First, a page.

Man is a complex and many-layered being.
Slowly and steadily, Flowers built up his credibility with Batten and the tunnel rats and earned their respect. He knew he could never ask one of his men to do something he himself would not do, so he personally went on many tunnel missions. He began to lead his unit in fact as well as in theory. He was even wounded by a grenade on a tunnel mission with Batten. And his confidence soared. He was a good “Six” (tunnel rats used the term “Six” as the code word for leader). He had wanted to prove to Batten that he was his equal, that he was a good fighter, and a good leader.
But Batman was unimpressed. He sized up Flowers in his own ruthless way, and issued his own verdict. One day, Batten said to him, “You’re not a killer, Six, and that’s your problem. You’re pretty good, the best Six I ever had, but you’ll fuck up somewhere. Charlie hasn’t killed a rat for quite a time. And you’ll either let him get you, or you’ll get yourself.” Flowers was stung by the remark but let it go. Batten rotated out of Vietnam soon after, after having served three back-to-back tours.
One day, Flowers and his men were out on a mission. A tunnel complex was discovered and someone spotted a VC disappear down a shaft that went straight down twenty feet before angling off horizontally. They thought they had the VC cornered. He had to be down there, they thought, crouching in the horizontal tunnel with his AK-47 at the ready.
Flowers was exhausted but pressed on. He looked down the shaft. It was a rat hole leading straight to hell. He decided to have his men lower him in a seated rope cradle (called a Swiss seat) halfway down the shaft. They would then drop him, and he would hit the bottom of the shaft so he could take the cornered VC by surprise.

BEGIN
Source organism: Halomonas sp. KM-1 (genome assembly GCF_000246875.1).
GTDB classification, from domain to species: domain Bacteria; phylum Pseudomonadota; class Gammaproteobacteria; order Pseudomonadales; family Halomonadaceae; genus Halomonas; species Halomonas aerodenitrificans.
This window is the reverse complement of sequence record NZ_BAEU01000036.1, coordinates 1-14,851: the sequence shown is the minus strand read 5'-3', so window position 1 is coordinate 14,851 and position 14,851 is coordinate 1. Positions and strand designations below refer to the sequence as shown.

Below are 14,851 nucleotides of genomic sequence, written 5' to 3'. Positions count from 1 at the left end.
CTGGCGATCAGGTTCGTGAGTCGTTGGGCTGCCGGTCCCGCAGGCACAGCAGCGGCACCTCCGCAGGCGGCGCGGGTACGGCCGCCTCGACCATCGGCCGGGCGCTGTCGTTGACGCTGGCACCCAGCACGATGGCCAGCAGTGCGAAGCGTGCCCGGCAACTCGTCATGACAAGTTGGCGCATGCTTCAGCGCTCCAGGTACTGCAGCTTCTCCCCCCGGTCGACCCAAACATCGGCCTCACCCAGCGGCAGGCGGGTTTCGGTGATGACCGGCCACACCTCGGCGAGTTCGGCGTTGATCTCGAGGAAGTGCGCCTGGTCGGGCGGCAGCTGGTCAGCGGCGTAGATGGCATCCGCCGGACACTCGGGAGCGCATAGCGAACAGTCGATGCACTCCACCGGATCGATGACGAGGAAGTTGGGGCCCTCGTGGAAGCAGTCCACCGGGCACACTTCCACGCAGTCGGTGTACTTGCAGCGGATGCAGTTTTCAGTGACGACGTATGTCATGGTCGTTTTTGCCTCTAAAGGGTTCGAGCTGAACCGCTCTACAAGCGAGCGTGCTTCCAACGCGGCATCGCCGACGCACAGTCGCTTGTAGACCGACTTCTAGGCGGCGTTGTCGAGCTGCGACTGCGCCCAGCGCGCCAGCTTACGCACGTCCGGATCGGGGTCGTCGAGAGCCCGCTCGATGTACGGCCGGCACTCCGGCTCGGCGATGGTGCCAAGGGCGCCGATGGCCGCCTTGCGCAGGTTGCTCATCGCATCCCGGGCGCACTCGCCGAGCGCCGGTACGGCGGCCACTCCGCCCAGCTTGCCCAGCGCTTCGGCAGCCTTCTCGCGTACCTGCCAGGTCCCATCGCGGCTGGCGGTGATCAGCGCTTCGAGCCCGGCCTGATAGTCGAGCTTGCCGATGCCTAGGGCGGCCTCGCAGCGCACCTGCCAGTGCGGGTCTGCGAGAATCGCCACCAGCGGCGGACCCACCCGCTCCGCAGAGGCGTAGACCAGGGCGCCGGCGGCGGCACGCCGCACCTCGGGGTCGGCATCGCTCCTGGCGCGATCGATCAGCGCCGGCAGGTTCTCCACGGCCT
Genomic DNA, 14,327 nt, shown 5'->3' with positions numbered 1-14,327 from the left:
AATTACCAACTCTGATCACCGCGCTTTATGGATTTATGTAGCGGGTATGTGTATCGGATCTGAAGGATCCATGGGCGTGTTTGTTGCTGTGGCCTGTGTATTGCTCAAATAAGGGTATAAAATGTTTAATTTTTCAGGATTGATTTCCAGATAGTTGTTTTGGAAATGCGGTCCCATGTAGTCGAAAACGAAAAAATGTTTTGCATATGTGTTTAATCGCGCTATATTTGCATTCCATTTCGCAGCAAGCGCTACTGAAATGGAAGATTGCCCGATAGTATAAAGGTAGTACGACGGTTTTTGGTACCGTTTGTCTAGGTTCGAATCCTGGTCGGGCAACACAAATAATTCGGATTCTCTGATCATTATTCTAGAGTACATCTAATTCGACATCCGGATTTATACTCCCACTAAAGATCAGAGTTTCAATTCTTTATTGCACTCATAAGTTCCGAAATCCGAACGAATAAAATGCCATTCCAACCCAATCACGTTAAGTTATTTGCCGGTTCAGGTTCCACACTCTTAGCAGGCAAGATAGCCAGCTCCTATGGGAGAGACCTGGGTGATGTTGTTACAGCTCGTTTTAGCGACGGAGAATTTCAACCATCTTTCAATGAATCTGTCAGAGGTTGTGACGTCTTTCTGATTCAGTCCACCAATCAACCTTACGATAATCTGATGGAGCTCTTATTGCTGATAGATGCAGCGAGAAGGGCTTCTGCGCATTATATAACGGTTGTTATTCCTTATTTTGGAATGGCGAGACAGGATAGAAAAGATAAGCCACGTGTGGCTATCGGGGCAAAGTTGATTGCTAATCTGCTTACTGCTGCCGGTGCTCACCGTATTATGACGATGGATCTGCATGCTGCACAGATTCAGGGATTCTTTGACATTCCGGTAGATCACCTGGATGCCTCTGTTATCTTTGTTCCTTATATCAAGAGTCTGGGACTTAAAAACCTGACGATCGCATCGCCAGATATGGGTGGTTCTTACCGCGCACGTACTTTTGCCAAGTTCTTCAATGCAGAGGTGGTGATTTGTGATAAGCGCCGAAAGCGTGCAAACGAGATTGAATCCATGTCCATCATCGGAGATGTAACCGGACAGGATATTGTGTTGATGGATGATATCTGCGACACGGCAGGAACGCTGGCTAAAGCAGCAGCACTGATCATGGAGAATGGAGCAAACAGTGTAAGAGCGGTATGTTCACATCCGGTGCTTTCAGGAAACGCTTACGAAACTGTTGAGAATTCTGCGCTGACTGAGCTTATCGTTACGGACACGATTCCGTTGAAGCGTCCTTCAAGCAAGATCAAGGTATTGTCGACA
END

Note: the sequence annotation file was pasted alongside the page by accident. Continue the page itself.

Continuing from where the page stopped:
One of the rules of the tunnel rats was never to fire more than three shots from a .38 revolver, as this would reveal that the shooter needed to reload. As Flowers was lowered slowly down into the shaft, his men looked on in grim and fearful silence. He was soaked in sweat, throbbing with adrenaline, and he kept hearing Batten’s voice.
You’ll fuck up somewhere, Six…you’ll either let him get you, or you’ll get yourself.
His plan was to hit the ground and immediately get off a head shot against the VC before he himself was hit. He fully expected to get hit, and, as he was lowered slowly into the hole, he tried to visualize the best shooting position to get into. Finally Flowers gave the signal and he was dropped into the inky blackness. He hit the ground and started firing. And kept firing. After his men heard six shots ring out, one of them threw down a second revolver.
And then there was silence. When the acrid tang of cordite cleared, Flowers breathlessly tried to make out what was in front of him. There was nothing but a blank dirt wall. No VC with a gun. Just a cluster of bullet holes in the damp earth. Exhausted and stressed beyond limit, he had fired all six rounds against an imaginary target. And the rules said no more than three shots. Flowers rubbed his fingetips against the six neat holes in the packed earthen wall, and then put his head in his hands. And in his mind, he heard Batten’s voice.
You’ll get yourself, Six. You’ll get yourself…
Word of the incident found its way back to Flowers’s commanding officer, and he was relieved. Not much was said, but it was clear that his men had lost confidence in him. For the good of the unit, he was shipped out of the area to another part of Vietnam. There were no goodbyes, no pats on the back, nothing. He was just gone. And then Flowers secluded himself and stayed drunk for a week. He had found his limits, and his war was over.
He had done his job with honor, and tested the hazy boundaries of his own endurance and tenacity. He had nothing to be ashamed of. But the merciless struggle leaves no one unscathed. No one is exempt. And as character determines fate, so there is no escape from the pitiless rendezvous between man and his destiny. It makes us and it breaks us with equally callous apathy.
The obscenities of conflict strip us down, flay the protective skins from our bodies, and expose the souls of the innocent to the bitter mockery of the damned.
Read More: The Parable of Aepyornis Island